He was a poet, novelist, an observant Jew who became a Buddhist monk, and an unremitting student of the human experience. But Leonard Cohen was revered — and revered is the appropriate nomenclature, especially in his native Montreal — as a singer-songwriter. In a career that spanned five decades, he insightfully chronicled life and love, faith and mortality, despair and ecstasy in strikingly spare, reflective lyrics that philosophically probed what it means to be human. “He is considered one of the greatest artists of his time,” says Louis Robitaille, artistic director of Les Ballets Jazz de Montréal (BJM) since 1998. “He has touched so many people around the world.”
So when Robitaille proposed a dance evening to contribute to Montréal’s 375th anniversary celebration, an homage to the city’s most famous native son seemed ideal, and “Leonard Cohen’s Dance Me” was born. The 80-minute multimedia piece for 14 performers comes to Emerson Cutler Majestic Theatre Oct. 25-26 through Global Arts Live. The presentation is part of BJM’s multiyear plan to take the work — the 45-year-old company’s largest, most ambitious, and at $500,000, most expensive to date — to venues around the world. (BJM has exclusive rights to Cohen’s music for dance/circus initiatives for five years, a major creative coup.)
Plans for “Dance Me” (titled after Cohen’s “Dance Me to the End of Love”) were put into motion just months before Cohen died at age 82 in November 2016. Initially skeptical of a dance evening set to his songs, he was assured by his agent that his music would be in good hands with the internationally renowned BJM, and he gave the project his blessing. One caveat was that the score chosen encompass his entire career and include not just classic hits, like “Suzanne” and “Hallelujah,” but lesser known songs. Robitaille winnowed Cohen’s significant output to 17 songs ranging from his 1967 debut record to his final album. “You Want It Darker” was released just 19 days before Cohen’s death, giving the music and the dance homage a poignant sense of immediacy.
“We had just started to create in the studio when he passed away,” Robitaille said in a recent phone interview, just before BJM took “Dance Me” to Brazil. “It was a shock, very sad news difficult to accept, and I still don’t accept. I talk about him in the present time. He is still with us, his spirit. The beauty of the music keeps him alive. Every night we perform, he is with us.”
In Robitaille’s initial vision of the project, the cycles of life related to the changing seasons. He added a fifth season — Indian Summer — as a time of surprisingly intense warmth before the harsh cold of winter. Robitaille says, “This is the most personal project of my career, and those seasons are there for me, even if it’s in an abstract way. Each song has its own persona, its own memories, its own souvenirs attached.”
Rather than limit the project to just one choreographer, Robitaille chose three to contribute to the work: Greek dance-maker Andonis Foniadakis, London-born Ihsan Rustem, and Colombian-Belgian choreographer Annabelle Lopez Ochoa. Robitaille explains, “We wanted to bring diversity into the evening in terms of movement, texture, color. Each has their own personality and brings a different energy and emotion to the evening, giving it more richness.”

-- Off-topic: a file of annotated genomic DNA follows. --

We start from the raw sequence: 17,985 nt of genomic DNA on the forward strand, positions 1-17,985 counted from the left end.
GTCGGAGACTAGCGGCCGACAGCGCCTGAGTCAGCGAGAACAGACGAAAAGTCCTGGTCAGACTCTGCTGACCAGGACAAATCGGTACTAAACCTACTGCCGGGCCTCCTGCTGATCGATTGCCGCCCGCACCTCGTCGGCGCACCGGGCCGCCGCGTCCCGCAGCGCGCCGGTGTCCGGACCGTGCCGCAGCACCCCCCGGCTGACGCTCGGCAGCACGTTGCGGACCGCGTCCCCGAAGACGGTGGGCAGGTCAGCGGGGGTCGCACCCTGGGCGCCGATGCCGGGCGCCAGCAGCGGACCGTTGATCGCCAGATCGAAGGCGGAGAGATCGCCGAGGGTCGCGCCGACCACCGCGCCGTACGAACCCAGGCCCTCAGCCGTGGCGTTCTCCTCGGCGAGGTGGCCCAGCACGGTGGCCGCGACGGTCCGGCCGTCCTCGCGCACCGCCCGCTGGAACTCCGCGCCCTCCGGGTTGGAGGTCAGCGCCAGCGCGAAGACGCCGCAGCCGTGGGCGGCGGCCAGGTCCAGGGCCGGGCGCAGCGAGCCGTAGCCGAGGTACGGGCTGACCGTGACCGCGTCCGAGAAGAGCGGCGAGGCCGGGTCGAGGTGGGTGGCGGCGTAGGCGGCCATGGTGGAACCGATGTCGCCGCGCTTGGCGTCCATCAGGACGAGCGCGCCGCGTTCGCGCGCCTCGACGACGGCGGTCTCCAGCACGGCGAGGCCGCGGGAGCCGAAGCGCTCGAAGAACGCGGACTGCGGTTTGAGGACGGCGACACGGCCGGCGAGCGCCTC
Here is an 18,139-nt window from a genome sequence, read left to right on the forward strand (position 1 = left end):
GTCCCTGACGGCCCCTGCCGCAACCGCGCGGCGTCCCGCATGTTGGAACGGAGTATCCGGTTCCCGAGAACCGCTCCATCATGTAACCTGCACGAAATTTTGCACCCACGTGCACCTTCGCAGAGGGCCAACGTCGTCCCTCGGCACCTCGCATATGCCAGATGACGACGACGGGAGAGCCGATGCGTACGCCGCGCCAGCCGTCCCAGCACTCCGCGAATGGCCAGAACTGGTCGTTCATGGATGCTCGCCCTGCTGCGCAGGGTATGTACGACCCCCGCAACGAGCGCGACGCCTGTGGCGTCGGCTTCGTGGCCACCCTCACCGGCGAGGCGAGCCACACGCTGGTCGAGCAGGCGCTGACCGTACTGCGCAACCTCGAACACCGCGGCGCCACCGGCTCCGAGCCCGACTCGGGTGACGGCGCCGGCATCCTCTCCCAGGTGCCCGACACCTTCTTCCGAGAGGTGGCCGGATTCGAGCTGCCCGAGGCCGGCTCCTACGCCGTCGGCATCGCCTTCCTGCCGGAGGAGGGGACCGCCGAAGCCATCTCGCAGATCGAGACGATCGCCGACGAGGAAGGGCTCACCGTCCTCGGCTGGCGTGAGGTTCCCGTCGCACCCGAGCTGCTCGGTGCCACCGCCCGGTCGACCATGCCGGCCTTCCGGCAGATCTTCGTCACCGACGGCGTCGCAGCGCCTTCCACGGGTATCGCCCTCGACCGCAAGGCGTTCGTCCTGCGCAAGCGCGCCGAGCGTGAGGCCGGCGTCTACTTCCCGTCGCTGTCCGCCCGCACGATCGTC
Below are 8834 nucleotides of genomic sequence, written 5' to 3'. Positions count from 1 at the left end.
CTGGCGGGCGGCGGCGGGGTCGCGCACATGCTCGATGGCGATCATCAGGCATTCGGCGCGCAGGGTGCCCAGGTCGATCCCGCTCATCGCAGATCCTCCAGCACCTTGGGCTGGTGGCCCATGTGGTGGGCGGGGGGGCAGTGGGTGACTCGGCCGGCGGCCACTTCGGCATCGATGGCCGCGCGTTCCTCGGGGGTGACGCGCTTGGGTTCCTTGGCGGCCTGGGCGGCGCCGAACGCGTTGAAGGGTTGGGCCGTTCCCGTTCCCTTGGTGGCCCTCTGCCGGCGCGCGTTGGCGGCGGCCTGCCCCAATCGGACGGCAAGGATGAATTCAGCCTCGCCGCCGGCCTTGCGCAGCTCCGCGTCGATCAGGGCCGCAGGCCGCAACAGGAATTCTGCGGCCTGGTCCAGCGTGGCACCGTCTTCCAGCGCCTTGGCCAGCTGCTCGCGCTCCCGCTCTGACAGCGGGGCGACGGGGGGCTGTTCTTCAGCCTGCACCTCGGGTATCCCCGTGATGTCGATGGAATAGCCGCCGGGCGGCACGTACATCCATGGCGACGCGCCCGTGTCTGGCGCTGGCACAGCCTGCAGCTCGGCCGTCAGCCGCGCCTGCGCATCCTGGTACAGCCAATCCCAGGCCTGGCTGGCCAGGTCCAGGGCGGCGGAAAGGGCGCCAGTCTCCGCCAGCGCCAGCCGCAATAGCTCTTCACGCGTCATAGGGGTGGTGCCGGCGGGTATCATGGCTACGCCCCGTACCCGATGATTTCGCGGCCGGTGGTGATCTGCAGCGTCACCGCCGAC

Foniadakis, who grew up in Crete listening to Cohen’s songs, responded to the rich layers embedded in the music, focusing on the musical flow of feelings and sensations. “Foniadakis is really physical, and the most energy is in his part of the evening,” says Robitaille. The choreographer’s edgy, tempestuous tango was one of the excerpts from “Dance Me” that BJM presented during its last Boston engagement.
Rustem delved into Cohen’s lyrics and was inspired to create a physical poem to the songs. “Rustem is more lyrical, slower, with more body contact, more humor, more theatrical,” says Robitaille. “His choreography is the most poetic.”
Robitaille says the company chose Annabelle Lopez Ochoa as the third choreographer for her “more neoclassical discipline. Her choreography is the most lyrical, but at the same time a bit more jazzy and with a more feminine approach. She brings another energy.”
To pull it all together, he brought in dramaturge Eric Jean, who created an emotional rather than narrative or biographical arc. Jean aimed to create a picture of the whole man through the tone and subject matter of Cohen’s songs. And periodically in “Dance Me” there are evocations of Cohen himself, in silhouette or projection, wearing his trademark fedora and dress coat. “It’s a little flash to Mr. Cohen’s presence,” says Robitaille.
“Dance Me” marks the sixth time Global Arts Live (formerly World Music/CRASHarts) has brought BJM to Boston. “They are one of the finest contemporary dance companies in the world, technically and artistically superb,” says Maure Aronson, the organization’s founder and executive director. “Every work they create is an original. This is a fantastic opportunity to see an iconic dance company performing to the music of an iconic musician and composer.”
At 80 minutes without intermission, “Dance Me” is a physical and emotional challenge for the dancers, three of whom also sing during key moments. But Robitaille, himself a former dancer, says it is also immensely gratifying and transporting. “It allows the artist to get into a bubble, this dynamic that’s like a trance, which is fantastic when it happens onstage. You become somebody else. It’s a moment of grace. Something magic happens.”
BJM Presents “Leonard Cohen’s Dance Me”
Global Arts Live at Emerson Cutler Majestic Theatre, Oct. 25-26
Tickets $40-$79, 617-876-4275, www.globalartslive.org
An earlier version misstated the dates of this production.